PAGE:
about helping dawdlers...That's because my daughter is the dawdler of all dawdlers. Seriously.
All the tips I previously shared worked to a certain extent, yet my dear girl is still a Dawdler Supreme. But here's a tool that's been helpful that I haven't mentioned previously: Using a timer.
No, no, I'm not talking about saying, "Okay, you have 10 minutes to brush your teeth. I'm setting the timer now. Go!"
That sometimes works for my dawdler, but often it just gets her stressed out. And if she's busy being stressed out, she's not doing whatever else she needs to do.
Instead, what I've found is more helpful is to get her started with whatever job she needs to get done, then set the timer for, say, 10 minutes - telling her that this is only to help her feel time passing. When the 10 minutes have passed, I have her evaluate what she's accomplished, if anything. Then I set the timer for another 10 minutes...and so on.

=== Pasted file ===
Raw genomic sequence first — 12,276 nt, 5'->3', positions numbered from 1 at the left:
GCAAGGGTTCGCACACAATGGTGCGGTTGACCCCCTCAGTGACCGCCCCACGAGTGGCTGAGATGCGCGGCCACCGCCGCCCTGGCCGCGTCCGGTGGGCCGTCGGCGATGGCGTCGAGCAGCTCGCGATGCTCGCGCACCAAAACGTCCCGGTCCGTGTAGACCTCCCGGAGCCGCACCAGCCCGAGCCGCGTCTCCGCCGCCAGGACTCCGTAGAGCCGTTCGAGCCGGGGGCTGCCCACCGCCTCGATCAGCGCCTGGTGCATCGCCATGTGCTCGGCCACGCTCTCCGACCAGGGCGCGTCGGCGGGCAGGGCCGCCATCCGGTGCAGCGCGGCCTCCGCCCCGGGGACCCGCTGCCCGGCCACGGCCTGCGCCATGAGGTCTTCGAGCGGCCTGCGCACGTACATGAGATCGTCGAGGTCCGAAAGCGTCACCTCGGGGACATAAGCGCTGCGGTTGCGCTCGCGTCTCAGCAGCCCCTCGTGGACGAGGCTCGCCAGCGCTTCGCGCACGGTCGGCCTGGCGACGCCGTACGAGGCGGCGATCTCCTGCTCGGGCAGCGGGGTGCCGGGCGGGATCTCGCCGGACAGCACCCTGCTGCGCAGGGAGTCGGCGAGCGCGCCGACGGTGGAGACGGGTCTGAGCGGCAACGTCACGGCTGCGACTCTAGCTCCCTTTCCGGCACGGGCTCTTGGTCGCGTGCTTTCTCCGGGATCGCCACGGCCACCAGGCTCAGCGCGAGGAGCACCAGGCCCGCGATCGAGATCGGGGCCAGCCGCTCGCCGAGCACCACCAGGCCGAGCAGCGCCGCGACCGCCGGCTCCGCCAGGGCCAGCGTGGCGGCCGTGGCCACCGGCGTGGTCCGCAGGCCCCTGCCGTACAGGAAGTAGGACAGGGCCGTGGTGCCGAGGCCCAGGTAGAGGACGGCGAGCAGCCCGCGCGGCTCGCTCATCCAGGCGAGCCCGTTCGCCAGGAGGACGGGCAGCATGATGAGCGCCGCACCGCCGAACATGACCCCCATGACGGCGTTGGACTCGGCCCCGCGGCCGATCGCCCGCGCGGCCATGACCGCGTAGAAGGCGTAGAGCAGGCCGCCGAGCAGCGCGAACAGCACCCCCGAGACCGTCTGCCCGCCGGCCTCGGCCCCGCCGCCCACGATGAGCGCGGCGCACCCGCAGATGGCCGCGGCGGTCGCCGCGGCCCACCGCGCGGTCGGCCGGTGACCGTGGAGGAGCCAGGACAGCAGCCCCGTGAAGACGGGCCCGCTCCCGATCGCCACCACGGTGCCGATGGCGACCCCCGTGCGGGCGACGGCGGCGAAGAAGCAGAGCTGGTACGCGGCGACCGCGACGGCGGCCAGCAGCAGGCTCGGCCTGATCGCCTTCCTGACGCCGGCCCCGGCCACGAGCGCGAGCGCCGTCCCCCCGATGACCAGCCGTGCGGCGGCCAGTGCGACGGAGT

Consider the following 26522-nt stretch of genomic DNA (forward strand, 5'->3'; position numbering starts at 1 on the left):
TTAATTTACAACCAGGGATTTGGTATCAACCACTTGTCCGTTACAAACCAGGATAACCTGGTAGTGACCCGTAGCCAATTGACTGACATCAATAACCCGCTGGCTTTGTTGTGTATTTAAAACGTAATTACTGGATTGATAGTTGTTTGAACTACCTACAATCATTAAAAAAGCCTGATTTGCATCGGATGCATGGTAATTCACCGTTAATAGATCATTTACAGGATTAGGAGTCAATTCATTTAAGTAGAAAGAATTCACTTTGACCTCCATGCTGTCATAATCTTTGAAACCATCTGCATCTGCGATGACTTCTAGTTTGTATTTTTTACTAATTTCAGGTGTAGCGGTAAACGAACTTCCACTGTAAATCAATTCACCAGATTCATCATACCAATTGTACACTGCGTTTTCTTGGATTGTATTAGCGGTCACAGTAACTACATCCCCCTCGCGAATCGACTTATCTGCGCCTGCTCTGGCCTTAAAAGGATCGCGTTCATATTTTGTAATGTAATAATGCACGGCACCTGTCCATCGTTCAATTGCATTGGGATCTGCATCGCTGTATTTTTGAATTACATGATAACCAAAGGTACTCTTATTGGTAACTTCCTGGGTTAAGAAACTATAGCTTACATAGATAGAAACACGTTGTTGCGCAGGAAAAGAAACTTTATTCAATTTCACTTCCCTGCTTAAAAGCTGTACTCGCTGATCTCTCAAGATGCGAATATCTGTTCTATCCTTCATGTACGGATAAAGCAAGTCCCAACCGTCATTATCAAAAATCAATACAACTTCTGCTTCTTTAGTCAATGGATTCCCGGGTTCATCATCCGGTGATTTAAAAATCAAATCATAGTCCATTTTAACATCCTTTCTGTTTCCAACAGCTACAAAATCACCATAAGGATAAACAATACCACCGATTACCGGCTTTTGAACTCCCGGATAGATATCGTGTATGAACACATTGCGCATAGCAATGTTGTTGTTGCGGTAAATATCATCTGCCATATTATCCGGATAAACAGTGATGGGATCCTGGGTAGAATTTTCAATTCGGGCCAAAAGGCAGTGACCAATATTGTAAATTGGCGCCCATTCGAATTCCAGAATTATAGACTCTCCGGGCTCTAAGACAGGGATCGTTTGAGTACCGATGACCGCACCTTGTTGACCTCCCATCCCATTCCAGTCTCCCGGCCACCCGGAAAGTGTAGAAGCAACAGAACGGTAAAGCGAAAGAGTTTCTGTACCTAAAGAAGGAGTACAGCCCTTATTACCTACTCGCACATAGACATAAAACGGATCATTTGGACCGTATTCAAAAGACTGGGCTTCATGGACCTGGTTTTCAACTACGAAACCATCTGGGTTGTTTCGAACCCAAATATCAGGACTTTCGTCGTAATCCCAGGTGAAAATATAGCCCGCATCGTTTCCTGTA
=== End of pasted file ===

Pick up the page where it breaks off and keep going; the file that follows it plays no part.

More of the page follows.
When I use this method, I no longer hear things like, "It can't possibly be time to leave yet! Only a minute has passed!" I don't believe that when my daughter says such things they are an exaggeration. I think that's how the passage of time really feels to her. We often say that our dear daughter just has a different internal clock. By using this method of noting how time passes, we are helping her to adjust her internal clock to become more inline with the rest of the world.
Is this a quick fix? Nope. But it does help her...and I think that over time this method will be a good chunk of the answer to reducing her dawdling time.